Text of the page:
Humans have an exceptionally narrow attitude towards nature, the environmentalist Rachel Carson wrote in 1962. "If we see any immediate utility in a plant, we foster it. If for any reason we find its presence undesirable or merely a matter of indifference we may condemn it to destruction," she wrote in her ground-breaking book Silent Spring.
While there have been some improvements since then – in terms of pesticide use and the growth of the organic farming industry – our approach to the natural environment is still the same, generally speaking. We take and use it, and get rid of what we view as valueless. At one extreme there’s the illegal logging of the rainforests or the mono-crop farming industries – all of which do untold damage. And then there’s the smaller, individual decisions we make to pave over garden spaces for “low maintenance”, or the growing industry that is artificial lawns – another example of this singular mindset: how we love the idea and look of nature but not the reality of it.
Web of life
One of Carson’s arguments was the importance of seeing nature as a “web of life” in which there are many relations between plants and the earth, or plants and animals, or plants and other plants. When we interrupt – such as in farming or building houses – we should do so thoughtfully, and with an awareness of potential consequences, she believed.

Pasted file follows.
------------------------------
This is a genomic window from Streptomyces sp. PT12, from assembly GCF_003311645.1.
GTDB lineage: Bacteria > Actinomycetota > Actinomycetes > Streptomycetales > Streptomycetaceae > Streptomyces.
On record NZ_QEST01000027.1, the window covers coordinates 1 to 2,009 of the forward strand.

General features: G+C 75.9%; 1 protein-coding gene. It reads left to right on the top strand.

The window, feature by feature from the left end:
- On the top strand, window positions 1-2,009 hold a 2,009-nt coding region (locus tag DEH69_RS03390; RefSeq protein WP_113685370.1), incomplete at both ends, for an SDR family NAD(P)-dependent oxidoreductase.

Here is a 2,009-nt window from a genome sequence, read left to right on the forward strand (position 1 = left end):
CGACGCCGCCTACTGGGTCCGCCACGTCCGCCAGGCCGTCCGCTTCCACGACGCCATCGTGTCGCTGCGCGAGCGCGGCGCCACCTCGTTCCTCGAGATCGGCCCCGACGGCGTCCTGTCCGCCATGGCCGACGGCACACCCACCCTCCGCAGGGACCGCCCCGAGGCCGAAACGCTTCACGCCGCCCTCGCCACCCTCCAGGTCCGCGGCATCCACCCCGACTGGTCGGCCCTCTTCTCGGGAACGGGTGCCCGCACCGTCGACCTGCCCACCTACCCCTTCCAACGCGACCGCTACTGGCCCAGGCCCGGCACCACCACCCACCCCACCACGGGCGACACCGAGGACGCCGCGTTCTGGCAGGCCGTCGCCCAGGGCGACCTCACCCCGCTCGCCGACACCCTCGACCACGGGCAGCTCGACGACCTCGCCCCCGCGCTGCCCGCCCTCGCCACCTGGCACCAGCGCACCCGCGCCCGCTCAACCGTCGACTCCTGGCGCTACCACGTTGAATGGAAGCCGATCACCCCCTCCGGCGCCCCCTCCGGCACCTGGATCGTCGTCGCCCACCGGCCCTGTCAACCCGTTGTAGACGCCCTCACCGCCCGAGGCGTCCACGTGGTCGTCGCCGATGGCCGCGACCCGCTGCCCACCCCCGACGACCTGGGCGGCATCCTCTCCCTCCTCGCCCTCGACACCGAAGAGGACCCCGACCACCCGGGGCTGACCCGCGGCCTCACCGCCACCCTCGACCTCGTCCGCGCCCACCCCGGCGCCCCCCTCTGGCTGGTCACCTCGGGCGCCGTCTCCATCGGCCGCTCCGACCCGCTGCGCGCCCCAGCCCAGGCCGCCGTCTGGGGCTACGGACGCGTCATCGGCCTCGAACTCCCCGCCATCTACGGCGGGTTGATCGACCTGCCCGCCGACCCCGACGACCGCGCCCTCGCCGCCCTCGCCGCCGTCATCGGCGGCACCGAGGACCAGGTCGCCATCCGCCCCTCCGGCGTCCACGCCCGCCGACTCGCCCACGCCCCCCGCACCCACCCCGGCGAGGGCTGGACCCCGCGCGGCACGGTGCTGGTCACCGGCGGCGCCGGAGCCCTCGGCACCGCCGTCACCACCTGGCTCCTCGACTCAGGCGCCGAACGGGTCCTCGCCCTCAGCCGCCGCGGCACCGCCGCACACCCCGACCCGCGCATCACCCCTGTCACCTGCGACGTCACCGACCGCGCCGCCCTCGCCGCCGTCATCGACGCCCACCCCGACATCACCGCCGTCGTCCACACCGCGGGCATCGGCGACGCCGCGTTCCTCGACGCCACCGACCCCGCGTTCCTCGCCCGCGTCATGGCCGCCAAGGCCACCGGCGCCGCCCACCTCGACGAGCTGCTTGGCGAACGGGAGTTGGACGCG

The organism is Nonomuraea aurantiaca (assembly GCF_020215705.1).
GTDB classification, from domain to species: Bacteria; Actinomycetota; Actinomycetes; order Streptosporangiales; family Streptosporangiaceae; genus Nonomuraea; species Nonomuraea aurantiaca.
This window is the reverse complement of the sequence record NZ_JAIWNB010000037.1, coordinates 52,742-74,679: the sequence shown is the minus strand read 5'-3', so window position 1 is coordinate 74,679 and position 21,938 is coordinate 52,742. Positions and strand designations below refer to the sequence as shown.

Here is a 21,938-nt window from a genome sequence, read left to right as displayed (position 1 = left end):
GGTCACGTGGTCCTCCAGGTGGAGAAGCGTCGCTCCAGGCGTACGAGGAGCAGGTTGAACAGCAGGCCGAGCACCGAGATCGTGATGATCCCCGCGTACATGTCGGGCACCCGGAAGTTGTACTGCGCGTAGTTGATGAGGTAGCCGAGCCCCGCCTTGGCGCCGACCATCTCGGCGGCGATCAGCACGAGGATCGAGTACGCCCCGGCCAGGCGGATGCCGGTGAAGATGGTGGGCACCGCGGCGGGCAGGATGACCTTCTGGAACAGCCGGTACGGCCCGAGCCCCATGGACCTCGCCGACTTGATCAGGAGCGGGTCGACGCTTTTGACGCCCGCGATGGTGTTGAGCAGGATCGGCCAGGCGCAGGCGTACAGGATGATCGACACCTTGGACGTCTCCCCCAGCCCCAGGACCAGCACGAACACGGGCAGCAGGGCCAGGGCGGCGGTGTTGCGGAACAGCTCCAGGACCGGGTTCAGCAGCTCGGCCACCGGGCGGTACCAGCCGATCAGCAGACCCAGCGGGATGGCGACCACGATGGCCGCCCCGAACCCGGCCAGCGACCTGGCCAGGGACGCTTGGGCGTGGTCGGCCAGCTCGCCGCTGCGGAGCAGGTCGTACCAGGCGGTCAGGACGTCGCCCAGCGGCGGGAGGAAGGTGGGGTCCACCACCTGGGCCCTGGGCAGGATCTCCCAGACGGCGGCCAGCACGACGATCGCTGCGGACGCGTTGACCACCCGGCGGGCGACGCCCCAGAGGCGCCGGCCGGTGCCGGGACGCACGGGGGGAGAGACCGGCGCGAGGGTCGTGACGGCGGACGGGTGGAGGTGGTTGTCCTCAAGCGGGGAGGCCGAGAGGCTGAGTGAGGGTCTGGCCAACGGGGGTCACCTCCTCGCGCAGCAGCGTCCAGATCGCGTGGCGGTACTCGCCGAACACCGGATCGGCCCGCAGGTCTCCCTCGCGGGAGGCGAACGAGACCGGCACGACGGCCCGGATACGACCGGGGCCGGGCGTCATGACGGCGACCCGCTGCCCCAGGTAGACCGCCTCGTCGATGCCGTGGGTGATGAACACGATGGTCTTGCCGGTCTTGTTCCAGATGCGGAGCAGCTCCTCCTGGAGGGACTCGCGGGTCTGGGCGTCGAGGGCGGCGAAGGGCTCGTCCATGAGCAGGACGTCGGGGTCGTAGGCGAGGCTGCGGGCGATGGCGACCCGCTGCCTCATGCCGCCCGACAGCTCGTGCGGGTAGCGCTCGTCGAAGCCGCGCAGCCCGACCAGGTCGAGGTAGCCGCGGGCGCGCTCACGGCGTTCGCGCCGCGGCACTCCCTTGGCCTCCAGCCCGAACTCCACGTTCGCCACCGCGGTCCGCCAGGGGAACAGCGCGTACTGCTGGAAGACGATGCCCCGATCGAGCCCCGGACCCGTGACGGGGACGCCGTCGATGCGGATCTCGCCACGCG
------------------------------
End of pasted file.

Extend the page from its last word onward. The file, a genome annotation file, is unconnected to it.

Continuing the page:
The predominance of traditional, manicured hedges and lawns seems to be slowly changing too
It's a concept that's worth considering as we reimagine our cities and public zones in the wake of Covid-19. More green spaces – alongside the introduction of more bike lanes and pedestrianised streets – are a good thing for us and the environment. The predominance of traditional, manicured hedges and lawns seems to be slowly changing too – and it's great to see front gardens and roadsides being left to grow wild to encourage biodiversity, or Trinity College Dublin's recent decision to change the lawn at the entrance to cultivate a wildflower meadow. Across Europe, there has been the growing movement of "mini-forests", often planted alongside roads or in public, urban spaces and based on the work of Japanese botanist Akira Miyawaki. The idea is that these native tree forests become 30 times denser and 100 times more biodiverse than those planted by conventional methods.
The environment has benefited from our reduced activity over the past few months – with a drop in air pollution, for example, or the clear skies without constant air traffic. If we are to have a “green recovery”, as economist Joseph Stiglitz and many others are calling for, let’s make it a meaningful one, that recognises the role and value we place on the natural environment – not just for our own needs but for the planet as a whole.